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    • This broad-armed beauty was a great selection to illustrate some of the size differences in snowflakes. Attached are a number of smaller crystals to give scale!

      Snowflakes come in a large variety of forms, and this one illustrates what happens when a stellar dendrite crystal grows slowly. Generally speaking, the broader the branches the slower the growth. This is true of frost as well – crystals that spent the entire night growing will often have a clamshell-like appearance.

      Small hexagonal snowflakes can only get so large before the “branching instability” kicks in. This is essentially the point where a snowflake is forced to start branching because the corners of the hexagon receive more and more water vapour than the inner area of the prism facets. The simple logic is that whatever sticks out the farthest, grows the fastest. I’ve seen some of the larger plates get as big as 1.5mm, but normally they are found around 1mm or less. As you can see, the larger snowflake started growing branches much earlier than its smaller counterparts!

      You’ll also notice some uneven growth on the larger branch tips – all pointing up and to the right, but none on the bottom half of the snowflake. During the final stage of this snowflake’s journey, as it began to fall it likely passed through a layer of cloud that had slightly higher humidity, and it did so in a stable fall – one direction was collecting all of this available water vapour. These final “icing on the cake” features are common, as even subtle changes in temperature or humidity can greatly affect the growth of a snowflake!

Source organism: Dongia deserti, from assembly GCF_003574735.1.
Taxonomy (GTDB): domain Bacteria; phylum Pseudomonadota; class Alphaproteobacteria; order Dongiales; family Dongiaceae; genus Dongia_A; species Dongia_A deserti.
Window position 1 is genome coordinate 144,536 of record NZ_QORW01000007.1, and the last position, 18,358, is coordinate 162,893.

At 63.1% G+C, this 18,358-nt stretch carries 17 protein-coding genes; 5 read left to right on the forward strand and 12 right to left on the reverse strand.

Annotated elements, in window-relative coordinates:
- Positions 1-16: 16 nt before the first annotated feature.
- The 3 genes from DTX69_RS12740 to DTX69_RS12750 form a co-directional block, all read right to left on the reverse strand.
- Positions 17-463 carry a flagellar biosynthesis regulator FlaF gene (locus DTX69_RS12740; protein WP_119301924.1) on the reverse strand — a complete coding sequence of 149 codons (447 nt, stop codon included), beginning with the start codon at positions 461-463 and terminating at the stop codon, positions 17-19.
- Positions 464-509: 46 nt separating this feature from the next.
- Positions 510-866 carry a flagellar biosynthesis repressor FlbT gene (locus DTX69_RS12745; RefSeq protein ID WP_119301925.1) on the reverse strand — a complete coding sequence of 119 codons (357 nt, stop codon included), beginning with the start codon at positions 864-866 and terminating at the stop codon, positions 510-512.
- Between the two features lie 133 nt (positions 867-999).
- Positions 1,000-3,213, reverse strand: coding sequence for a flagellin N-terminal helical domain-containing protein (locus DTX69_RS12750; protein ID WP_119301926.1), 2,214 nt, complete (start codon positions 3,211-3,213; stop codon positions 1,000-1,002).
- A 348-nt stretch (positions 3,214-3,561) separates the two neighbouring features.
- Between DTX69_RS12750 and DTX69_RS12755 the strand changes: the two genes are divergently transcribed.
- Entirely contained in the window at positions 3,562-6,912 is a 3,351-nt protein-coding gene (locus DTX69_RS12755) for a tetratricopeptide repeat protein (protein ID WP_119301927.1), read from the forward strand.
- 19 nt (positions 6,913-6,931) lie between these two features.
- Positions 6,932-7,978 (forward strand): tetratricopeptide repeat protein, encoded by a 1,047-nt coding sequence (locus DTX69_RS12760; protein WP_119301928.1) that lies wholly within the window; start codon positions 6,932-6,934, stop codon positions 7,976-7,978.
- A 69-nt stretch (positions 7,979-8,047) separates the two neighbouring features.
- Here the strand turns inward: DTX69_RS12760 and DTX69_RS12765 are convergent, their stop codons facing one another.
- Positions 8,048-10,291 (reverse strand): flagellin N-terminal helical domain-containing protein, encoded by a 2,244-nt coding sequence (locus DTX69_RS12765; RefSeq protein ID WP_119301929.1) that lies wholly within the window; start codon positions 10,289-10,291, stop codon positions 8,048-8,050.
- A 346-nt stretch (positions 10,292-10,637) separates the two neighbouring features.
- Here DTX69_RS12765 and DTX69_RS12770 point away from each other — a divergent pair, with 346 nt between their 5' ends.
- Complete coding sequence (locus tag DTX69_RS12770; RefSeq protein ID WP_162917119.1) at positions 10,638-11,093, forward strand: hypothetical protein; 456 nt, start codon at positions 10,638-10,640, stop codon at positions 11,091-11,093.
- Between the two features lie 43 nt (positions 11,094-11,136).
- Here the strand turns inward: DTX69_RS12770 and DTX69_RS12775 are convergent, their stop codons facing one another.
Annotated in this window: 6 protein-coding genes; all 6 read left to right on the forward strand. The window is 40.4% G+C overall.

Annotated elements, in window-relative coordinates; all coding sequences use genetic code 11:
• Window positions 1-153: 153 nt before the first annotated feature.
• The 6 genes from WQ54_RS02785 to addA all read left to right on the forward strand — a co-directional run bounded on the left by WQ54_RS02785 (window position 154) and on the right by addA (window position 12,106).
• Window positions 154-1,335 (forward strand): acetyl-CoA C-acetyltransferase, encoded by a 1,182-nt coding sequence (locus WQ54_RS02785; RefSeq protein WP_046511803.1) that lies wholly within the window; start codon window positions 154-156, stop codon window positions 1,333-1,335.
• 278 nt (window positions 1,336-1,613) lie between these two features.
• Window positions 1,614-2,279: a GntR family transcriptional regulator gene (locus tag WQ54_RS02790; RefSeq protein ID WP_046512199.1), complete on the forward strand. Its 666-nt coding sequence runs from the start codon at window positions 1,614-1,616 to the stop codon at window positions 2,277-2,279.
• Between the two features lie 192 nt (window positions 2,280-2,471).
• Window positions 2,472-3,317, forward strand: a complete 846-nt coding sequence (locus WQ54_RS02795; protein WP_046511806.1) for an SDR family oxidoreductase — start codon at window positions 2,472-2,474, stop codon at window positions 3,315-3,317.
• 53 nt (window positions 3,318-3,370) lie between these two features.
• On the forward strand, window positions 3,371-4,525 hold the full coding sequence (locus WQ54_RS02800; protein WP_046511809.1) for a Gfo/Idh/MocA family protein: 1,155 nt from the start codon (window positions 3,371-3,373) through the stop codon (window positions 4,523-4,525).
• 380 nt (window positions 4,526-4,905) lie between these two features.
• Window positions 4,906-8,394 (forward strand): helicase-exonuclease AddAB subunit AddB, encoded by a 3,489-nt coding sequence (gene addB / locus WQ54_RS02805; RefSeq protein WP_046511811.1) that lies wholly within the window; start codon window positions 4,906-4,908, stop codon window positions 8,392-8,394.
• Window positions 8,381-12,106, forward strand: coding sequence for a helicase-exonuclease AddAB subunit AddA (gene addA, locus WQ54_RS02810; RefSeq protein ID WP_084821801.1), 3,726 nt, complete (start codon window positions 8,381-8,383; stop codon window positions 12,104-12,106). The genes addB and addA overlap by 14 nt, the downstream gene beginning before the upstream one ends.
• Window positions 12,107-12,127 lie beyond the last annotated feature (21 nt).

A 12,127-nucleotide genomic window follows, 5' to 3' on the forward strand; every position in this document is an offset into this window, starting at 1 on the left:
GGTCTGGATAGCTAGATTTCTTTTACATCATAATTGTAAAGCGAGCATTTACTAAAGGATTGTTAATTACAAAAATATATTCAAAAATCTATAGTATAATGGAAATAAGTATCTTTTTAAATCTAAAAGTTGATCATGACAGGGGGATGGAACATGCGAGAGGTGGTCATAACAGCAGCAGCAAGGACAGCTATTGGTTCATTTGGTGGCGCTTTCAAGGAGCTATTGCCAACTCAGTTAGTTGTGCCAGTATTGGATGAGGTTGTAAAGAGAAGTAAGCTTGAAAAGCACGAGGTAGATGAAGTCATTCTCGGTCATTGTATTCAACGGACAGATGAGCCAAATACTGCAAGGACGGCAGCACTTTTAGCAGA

As soon as a snowflake leaves the cloud, it starts to fade away. Thinner branches tend to round out quickly as they sublimate, but thankfully the added mass of broad branches makes they maintain pristine 60-degree edges for a longer period of time. When photographing snowflakes, I need to work as quickly as possible to get the results I’m after. Usually within the first two minutes of a snowflake falling to Earth, I’m already engaged in photographing it.

      Notice how the bottom two smaller crystals are a little darker? That’s because their angle to the light is slightly different and I’m not getting as strong of a “glare” off of their surfaces. To find the right angle that provides maximum reflection off the surface of the snowflake, I need to quickly rotate the camera around the snowflake as the center of rotation, taking test shots until I lock into it. Because the snowflake is the center of rotation, it’s impossible to use a tripod. Every single one of my snowflake photographs have been shot entirely handheld!

      Like this snowflake and the accompanying text? There’s a whole book out there waiting for you to read at - 304 page hardcover or eBook, but if you want the hardcover there are only 49 copies left!

      Don’t forget to listen to my weekly podcast as well, Photo Geek Weekly: tons of geek photography news topics in each episode!

    • I am really enjoying your snowflake series. I always heard that no two snowflakes were alike but never had any understanding why. It's interesting and they're beautiful.